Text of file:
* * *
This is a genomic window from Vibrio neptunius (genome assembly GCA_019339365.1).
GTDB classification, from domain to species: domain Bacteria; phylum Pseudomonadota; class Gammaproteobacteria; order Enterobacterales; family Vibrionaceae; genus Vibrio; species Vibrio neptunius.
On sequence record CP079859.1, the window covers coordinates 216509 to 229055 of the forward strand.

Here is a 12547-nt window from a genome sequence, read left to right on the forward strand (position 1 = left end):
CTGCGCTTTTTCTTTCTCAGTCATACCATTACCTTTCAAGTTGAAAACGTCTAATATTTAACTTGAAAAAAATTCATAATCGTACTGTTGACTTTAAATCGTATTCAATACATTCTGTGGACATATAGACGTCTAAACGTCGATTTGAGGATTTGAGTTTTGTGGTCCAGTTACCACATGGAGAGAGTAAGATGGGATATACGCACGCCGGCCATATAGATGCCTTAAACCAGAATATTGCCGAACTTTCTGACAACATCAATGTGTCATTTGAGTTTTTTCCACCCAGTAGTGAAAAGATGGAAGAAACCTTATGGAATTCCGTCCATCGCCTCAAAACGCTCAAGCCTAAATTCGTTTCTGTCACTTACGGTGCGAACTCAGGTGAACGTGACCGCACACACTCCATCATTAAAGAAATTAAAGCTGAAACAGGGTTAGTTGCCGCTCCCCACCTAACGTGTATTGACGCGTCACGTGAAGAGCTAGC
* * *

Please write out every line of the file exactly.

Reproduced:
This is a genomic window from Vibrio neptunius (genome assembly GCA_019339365.1).
GTDB classification, from domain to species: domain Bacteria; phylum Pseudomonadota; class Gammaproteobacteria; order Enterobacterales; family Vibrionaceae; genus Vibrio; species Vibrio neptunius.
On sequence record CP079859.1, the window covers coordinates 216509 to 229055 of the forward strand.

Here is a 12547-nt window from a genome sequence, read left to right on the forward strand (position 1 = left end):
CTGCGCTTTTTCTTTCTCAGTCATACCATTACCTTTCAAGTTGAAAACGTCTAATATTTAACTTGAAAAAAATTCATAATCGTACTGTTGACTTTAAATCGTATTCAATACATTCTGTGGACATATAGACGTCTAAACGTCGATTTGAGGATTTGAGTTTTGTGGTCCAGTTACCACATGGAGAGAGTAAGATGGGATATACGCACGCCGGCCATATAGATGCCTTAAACCAGAATATTGCCGAACTTTCTGACAACATCAATGTGTCATTTGAGTTTTTTCCACCCAGTAGTGAAAAGATGGAAGAAACCTTATGGAATTCCGTCCATCGCCTCAAAACGCTCAAGCCTAAATTCGTTTCTGTCACTTACGGTGCGAACTCAGGTGAACGTGACCGCACACACTCCATCATTAAAGAAATTAAAGCTGAAACAGGGTTAGTTGCCGCTCCCCACCTAACGTGTATTGACGCGTCACGTGAAGAGCTAGC